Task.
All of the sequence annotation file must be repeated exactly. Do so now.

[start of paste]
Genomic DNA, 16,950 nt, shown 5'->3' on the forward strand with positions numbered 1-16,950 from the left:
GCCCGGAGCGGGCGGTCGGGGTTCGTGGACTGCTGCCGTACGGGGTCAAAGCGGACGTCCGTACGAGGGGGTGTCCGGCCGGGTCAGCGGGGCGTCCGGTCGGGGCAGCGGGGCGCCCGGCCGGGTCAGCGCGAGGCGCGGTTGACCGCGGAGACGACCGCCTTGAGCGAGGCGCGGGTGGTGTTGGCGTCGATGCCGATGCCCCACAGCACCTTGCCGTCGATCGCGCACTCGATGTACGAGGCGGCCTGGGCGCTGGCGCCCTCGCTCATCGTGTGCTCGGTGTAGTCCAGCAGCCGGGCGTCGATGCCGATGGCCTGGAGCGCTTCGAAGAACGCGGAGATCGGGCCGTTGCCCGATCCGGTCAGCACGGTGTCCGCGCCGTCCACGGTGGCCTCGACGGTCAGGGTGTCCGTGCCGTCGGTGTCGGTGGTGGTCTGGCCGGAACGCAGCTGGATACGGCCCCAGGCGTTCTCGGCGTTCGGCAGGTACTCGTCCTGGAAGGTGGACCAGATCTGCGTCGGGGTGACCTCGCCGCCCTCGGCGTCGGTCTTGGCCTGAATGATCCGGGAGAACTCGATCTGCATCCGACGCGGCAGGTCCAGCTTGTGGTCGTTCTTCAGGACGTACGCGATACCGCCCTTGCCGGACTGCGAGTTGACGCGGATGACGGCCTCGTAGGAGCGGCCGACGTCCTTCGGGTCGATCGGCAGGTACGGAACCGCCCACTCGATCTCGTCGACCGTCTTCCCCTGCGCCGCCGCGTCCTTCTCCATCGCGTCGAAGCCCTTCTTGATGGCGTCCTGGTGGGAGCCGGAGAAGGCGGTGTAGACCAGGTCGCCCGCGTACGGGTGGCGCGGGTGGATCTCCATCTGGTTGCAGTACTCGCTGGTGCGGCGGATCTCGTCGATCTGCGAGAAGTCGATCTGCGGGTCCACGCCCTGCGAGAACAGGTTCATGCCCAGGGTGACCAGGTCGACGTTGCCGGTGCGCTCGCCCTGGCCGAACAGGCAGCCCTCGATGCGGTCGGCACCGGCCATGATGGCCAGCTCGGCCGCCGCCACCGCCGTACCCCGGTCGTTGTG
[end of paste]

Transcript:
Genomic DNA, 16,950 nt, shown 5'->3' on the forward strand with positions numbered 1-16,950 from the left:
GCCCGGAGCGGGCGGTCGGGGTTCGTGGACTGCTGCCGTACGGGGTCAAAGCGGACGTCCGTACGAGGGGGTGTCCGGCCGGGTCAGCGGGGCGTCCGGTCGGGGCAGCGGGGCGCCCGGCCGGGTCAGCGCGAGGCGCGGTTGACCGCGGAGACGACCGCCTTGAGCGAGGCGCGGGTGGTGTTGGCGTCGATGCCGATGCCCCACAGCACCTTGCCGTCGATCGCGCACTCGATGTACGAGGCGGCCTGGGCGCTGGCGCCCTCGCTCATCGTGTGCTCGGTGTAGTCCAGCAGCCGGGCGTCGATGCCGATGGCCTGGAGCGCTTCGAAGAACGCGGAGATCGGGCCGTTGCCCGATCCGGTCAGCACGGTGTCCGCGCCGTCCACGGTGGCCTCGACGGTCAGGGTGTCCGTGCCGTCGGTGTCGGTGGTGGTCTGGCCGGAACGCAGCTGGATACGGCCCCAGGCGTTCTCGGCGTTCGGCAGGTACTCGTCCTGGAAGGTGGACCAGATCTGCGTCGGGGTGACCTCGCCGCCCTCGGCGTCGGTCTTGGCCTGAATGATCCGGGAGAACTCGATCTGCATCCGACGCGGCAGGTCCAGCTTGTGGTCGTTCTTCAGGACGTACGCGATACCGCCCTTGCCGGACTGCGAGTTGACGCGGATGACGGCCTCGTAGGAGCGGCCGACGTCCTTCGGGTCGATCGGCAGGTACGGAACCGCCCACTCGATCTCGTCGACCGTCTTCCCCTGCGCCGCCGCGTCCTTCTCCATCGCGTCGAAGCCCTTCTTGATGGCGTCCTGGTGGGAGCCGGAGAAGGCGGTGTAGACCAGGTCGCCCGCGTACGGGTGGCGCGGGTGGATCTCCATCTGGTTGCAGTACTCGCTGGTGCGGCGGATCTCGTCGATCTGCGAGAAGTCGATCTGCGGGTCCACGCCCTGCGAGAACAGGTTCATGCCCAGGGTGACCAGGTCGACGTTGCCGGTGCGCTCGCCCTGGCCGAACAGGCAGCCCTCGATGCGGTCGGCACCGGCCATGATGGCCAGCTCGGCCGCCGCCACCGCCGTACCCCGGTCGTTGTG